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Twentieth-Century Anti-Utopianism and its West German Antidote
October 24, 2019 @ 5:30 pm - 7:00 pm
A melancholic thread in assessments of the end of the Cold War, the triumph of liberal democracy and capitalism over “really existing socialism” led academics and public intellectuals to pronounce the end of utopian ambitions. Some West Germans, however, resisted this logic and refused to abandon hope for a superlative existence. But they also recognized that old paradigms of utopian thought had lost their currency, jettisoning the conviction that society marched incrementally and inexorably toward an ideal form. Instead, they developed a new temporal sensibility that stressed action in and for the present. Beginning in the 1980s and 90s, this attitude generated a series of grassroots projects, which touched West German political, aesthetic, and intellectual life. Not simply reformist visions for a future deferred, these projects aimed for nothing less than the total transformation of those jurisdictions. This talk highlights the resilience of utopianism in the late twentieth century and charts the development of a new utopian imagination in the 1980s that relied on practice over anticipation.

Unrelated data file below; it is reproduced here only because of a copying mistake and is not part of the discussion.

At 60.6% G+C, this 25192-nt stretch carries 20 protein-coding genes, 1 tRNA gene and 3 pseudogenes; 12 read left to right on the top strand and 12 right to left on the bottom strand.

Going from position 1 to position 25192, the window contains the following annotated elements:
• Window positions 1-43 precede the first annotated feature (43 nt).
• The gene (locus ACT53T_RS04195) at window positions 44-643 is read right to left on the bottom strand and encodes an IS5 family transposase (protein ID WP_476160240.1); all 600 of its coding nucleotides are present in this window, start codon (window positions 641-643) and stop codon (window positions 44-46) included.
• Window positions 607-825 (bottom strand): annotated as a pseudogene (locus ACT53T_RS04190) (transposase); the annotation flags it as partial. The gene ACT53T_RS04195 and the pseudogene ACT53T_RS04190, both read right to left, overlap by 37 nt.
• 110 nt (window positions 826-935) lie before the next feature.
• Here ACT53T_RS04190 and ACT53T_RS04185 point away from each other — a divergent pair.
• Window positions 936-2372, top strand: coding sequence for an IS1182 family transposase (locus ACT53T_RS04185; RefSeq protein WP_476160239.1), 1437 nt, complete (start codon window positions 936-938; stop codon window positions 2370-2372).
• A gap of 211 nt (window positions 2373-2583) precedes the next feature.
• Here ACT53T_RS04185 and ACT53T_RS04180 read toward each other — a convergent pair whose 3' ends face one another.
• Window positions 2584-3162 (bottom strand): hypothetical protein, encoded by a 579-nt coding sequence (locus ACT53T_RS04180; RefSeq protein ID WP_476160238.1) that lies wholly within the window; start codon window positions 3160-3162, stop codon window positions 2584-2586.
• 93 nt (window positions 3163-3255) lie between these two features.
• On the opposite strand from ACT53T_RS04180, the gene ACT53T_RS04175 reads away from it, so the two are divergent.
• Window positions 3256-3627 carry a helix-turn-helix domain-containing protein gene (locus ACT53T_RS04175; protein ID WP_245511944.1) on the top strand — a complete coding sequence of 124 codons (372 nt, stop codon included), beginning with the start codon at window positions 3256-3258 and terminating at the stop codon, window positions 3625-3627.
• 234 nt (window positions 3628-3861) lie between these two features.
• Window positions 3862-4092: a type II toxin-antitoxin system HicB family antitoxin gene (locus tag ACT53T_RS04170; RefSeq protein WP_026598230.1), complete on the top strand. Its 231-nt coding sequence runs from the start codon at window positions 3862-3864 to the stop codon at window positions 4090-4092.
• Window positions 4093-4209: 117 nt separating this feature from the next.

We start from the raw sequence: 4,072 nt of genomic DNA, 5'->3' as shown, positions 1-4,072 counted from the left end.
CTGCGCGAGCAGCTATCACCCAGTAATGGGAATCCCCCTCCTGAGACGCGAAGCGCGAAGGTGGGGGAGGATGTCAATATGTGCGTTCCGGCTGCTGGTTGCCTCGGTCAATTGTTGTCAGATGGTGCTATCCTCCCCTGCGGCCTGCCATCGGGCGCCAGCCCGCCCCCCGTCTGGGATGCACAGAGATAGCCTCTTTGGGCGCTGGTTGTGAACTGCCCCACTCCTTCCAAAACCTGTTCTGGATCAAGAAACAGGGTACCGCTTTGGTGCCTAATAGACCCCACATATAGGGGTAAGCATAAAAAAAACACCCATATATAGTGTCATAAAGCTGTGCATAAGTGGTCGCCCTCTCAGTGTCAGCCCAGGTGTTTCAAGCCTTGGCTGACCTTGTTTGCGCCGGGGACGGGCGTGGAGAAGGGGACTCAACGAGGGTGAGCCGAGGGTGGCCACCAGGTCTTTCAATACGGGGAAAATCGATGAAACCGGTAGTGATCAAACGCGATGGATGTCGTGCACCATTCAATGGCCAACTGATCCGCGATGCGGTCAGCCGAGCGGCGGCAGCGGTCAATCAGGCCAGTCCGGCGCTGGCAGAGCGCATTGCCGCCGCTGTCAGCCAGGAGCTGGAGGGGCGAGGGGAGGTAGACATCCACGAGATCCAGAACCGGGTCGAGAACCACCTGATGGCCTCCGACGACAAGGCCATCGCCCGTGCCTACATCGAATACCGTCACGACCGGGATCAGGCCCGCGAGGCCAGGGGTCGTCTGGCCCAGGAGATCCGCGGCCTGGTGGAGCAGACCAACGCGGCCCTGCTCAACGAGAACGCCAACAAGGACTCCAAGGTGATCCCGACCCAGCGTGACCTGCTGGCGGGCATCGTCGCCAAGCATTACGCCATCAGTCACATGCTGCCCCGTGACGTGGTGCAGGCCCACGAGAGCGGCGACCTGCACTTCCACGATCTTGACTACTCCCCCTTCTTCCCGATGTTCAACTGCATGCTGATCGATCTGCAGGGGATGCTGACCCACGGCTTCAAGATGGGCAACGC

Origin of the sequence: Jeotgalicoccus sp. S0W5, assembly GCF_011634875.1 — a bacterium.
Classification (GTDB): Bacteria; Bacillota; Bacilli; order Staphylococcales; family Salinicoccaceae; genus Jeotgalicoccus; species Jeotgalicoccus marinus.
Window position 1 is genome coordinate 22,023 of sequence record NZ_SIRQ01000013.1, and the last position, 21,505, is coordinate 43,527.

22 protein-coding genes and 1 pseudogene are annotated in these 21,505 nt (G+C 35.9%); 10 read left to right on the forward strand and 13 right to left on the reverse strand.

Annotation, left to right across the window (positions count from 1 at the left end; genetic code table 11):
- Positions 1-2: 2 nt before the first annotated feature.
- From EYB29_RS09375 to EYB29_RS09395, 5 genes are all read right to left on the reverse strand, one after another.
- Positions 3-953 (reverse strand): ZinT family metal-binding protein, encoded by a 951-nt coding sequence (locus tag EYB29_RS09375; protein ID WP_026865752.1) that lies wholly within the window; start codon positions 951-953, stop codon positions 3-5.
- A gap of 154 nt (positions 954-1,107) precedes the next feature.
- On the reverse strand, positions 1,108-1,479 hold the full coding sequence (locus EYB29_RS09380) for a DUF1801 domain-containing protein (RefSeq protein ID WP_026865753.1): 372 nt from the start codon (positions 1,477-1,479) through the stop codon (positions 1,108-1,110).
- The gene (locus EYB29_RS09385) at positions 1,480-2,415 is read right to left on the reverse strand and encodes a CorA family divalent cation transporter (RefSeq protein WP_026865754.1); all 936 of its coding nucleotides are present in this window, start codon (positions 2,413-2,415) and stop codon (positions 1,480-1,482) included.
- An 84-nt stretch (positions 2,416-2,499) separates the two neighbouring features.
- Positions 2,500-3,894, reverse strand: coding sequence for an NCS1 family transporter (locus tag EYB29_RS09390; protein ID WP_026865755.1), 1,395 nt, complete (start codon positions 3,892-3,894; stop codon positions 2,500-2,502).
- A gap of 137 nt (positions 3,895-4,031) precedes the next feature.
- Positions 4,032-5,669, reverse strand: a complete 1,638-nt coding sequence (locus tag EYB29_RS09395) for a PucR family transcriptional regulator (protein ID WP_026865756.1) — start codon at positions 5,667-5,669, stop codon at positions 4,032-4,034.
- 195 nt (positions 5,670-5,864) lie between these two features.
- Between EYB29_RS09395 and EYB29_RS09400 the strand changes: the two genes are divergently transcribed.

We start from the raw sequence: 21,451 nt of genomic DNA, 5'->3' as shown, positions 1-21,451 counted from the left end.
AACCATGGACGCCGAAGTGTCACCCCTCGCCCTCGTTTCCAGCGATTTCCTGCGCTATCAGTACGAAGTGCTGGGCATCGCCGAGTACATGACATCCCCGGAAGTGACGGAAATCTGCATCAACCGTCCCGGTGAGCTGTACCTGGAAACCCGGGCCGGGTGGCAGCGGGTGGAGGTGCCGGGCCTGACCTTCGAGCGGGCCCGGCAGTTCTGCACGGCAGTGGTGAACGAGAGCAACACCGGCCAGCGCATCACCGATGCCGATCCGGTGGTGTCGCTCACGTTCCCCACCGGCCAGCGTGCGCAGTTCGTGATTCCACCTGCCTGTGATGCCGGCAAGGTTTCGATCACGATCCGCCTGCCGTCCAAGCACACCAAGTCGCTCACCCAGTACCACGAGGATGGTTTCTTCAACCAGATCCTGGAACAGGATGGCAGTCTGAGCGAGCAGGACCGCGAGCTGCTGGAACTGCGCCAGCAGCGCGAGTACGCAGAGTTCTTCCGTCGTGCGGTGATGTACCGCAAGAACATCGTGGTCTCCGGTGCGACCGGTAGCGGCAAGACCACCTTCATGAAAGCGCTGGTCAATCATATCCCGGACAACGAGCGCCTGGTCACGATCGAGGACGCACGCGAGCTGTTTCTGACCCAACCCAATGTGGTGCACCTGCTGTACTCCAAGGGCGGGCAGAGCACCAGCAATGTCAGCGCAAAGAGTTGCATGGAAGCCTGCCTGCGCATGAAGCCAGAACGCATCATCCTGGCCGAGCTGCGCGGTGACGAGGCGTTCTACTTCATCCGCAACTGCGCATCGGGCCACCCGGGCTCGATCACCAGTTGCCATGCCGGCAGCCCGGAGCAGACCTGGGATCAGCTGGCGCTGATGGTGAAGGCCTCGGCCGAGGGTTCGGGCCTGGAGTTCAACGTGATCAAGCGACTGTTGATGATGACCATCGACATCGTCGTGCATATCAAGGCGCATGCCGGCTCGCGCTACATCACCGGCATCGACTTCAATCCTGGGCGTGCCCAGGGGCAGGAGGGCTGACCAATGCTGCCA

Jennifer Allen is Assistant Professor of modern European history at Yale University. Her research and teaching focus on the history of modern Germany with an emphasis on cultural history, the theories and practices of memory, counterculture and grassroots activism, and utopianism/anti-utopianism. She has published in the Journal of Modern History, Central European History, German Studies, and the Journal of Urban History.
Moderator: Karen Hagemann | University of North Carolina, Department of History
In cooperation with the UNC-Chapel Hill Center for European Studies
This event is part of the North Carolina German Studies Workshop and Seminar Series.
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